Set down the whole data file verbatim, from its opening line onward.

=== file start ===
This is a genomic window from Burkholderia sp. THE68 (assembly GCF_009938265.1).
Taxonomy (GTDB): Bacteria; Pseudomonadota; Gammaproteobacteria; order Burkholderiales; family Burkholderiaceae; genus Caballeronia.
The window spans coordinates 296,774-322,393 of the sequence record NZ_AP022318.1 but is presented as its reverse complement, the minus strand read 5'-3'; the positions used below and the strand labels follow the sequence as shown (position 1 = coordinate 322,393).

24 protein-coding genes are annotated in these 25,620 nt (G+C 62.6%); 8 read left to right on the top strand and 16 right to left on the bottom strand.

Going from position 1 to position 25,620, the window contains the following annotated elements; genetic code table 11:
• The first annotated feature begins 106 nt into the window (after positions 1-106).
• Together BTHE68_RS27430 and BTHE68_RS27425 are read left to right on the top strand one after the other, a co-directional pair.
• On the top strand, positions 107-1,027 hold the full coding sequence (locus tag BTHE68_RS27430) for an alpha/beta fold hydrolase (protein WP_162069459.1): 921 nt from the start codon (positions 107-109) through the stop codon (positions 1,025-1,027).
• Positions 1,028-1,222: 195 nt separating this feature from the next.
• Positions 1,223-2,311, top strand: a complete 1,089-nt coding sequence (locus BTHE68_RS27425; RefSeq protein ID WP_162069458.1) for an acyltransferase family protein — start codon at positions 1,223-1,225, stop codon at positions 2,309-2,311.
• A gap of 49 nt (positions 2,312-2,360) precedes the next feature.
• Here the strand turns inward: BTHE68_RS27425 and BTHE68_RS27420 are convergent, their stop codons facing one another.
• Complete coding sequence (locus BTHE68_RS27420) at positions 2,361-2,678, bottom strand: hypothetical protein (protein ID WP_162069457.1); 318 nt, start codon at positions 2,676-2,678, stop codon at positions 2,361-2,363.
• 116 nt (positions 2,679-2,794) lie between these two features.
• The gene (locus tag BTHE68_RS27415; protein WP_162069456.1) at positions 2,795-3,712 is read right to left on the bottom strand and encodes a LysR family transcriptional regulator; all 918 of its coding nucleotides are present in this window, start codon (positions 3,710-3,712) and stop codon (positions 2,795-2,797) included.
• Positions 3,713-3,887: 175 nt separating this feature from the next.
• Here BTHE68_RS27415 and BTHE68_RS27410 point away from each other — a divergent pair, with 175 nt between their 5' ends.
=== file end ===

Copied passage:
This is a genomic window from Burkholderia sp. THE68 (assembly GCF_009938265.1).
Taxonomy (GTDB): Bacteria; Pseudomonadota; Gammaproteobacteria; order Burkholderiales; family Burkholderiaceae; genus Caballeronia.
The window spans coordinates 296,774-322,393 of the sequence record NZ_AP022318.1 but is presented as its reverse complement, the minus strand read 5'-3'; the positions used below and the strand labels follow the sequence as shown (position 1 = coordinate 322,393).

24 protein-coding genes are annotated in these 25,620 nt (G+C 62.6%); 8 read left to right on the top strand and 16 right to left on the bottom strand.

Going from position 1 to position 25,620, the window contains the following annotated elements; genetic code table 11:
• The first annotated feature begins 106 nt into the window (after positions 1-106).
• Together BTHE68_RS27430 and BTHE68_RS27425 are read left to right on the top strand one after the other, a co-directional pair.
• On the top strand, positions 107-1,027 hold the full coding sequence (locus tag BTHE68_RS27430) for an alpha/beta fold hydrolase (protein WP_162069459.1): 921 nt from the start codon (positions 107-109) through the stop codon (positions 1,025-1,027).
• Positions 1,028-1,222: 195 nt separating this feature from the next.
• Positions 1,223-2,311, top strand: a complete 1,089-nt coding sequence (locus BTHE68_RS27425; RefSeq protein ID WP_162069458.1) for an acyltransferase family protein — start codon at positions 1,223-1,225, stop codon at positions 2,309-2,311.
• A gap of 49 nt (positions 2,312-2,360) precedes the next feature.
• Here the strand turns inward: BTHE68_RS27425 and BTHE68_RS27420 are convergent, their stop codons facing one another.
• Complete coding sequence (locus BTHE68_RS27420) at positions 2,361-2,678, bottom strand: hypothetical protein (protein ID WP_162069457.1); 318 nt, start codon at positions 2,676-2,678, stop codon at positions 2,361-2,363.
• 116 nt (positions 2,679-2,794) lie between these two features.
• The gene (locus tag BTHE68_RS27415; protein WP_162069456.1) at positions 2,795-3,712 is read right to left on the bottom strand and encodes a LysR family transcriptional regulator; all 918 of its coding nucleotides are present in this window, start codon (positions 3,710-3,712) and stop codon (positions 2,795-2,797) included.
• Positions 3,713-3,887: 175 nt separating this feature from the next.
• Here BTHE68_RS27415 and BTHE68_RS27410 point away from each other — a divergent pair, with 175 nt between their 5' ends.